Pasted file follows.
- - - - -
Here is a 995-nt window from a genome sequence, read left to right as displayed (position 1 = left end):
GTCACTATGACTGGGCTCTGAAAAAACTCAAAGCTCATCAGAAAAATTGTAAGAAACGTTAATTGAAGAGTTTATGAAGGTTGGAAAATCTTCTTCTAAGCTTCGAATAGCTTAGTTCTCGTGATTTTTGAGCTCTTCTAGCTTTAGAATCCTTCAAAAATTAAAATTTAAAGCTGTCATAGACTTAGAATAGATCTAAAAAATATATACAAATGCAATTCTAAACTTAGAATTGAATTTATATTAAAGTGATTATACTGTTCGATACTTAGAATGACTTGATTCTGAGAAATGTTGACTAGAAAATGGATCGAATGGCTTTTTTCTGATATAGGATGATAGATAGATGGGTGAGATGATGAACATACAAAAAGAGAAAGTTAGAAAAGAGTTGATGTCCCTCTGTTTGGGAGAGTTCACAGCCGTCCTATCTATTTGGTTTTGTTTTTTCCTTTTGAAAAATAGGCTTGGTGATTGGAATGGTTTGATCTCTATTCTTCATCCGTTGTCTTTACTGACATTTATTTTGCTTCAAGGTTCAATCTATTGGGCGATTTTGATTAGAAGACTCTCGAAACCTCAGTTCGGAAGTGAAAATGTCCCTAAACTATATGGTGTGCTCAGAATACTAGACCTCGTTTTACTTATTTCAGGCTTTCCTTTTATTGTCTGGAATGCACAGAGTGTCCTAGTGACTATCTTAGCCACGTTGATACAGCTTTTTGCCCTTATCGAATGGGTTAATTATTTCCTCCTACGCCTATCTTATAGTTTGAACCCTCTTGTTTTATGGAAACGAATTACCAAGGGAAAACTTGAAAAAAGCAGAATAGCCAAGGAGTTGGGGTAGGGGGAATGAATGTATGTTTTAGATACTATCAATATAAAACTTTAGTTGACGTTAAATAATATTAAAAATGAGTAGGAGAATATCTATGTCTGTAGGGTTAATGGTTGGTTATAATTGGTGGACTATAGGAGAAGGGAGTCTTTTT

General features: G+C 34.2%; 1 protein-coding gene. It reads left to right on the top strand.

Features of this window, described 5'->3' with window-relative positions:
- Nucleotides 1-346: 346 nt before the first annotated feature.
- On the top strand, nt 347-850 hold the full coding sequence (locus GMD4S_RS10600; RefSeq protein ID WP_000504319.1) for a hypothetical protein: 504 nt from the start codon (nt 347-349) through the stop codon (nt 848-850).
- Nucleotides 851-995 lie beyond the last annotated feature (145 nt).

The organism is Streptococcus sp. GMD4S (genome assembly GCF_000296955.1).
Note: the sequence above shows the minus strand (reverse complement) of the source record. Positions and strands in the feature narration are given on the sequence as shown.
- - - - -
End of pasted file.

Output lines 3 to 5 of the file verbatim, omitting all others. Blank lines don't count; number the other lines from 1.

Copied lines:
General features: G+C 34.2%; 1 protein-coding gene. It reads left to right on the top strand.

Features of this window, described 5'->3' with window-relative positions:
- Nucleotides 1-346: 346 nt before the first annotated feature.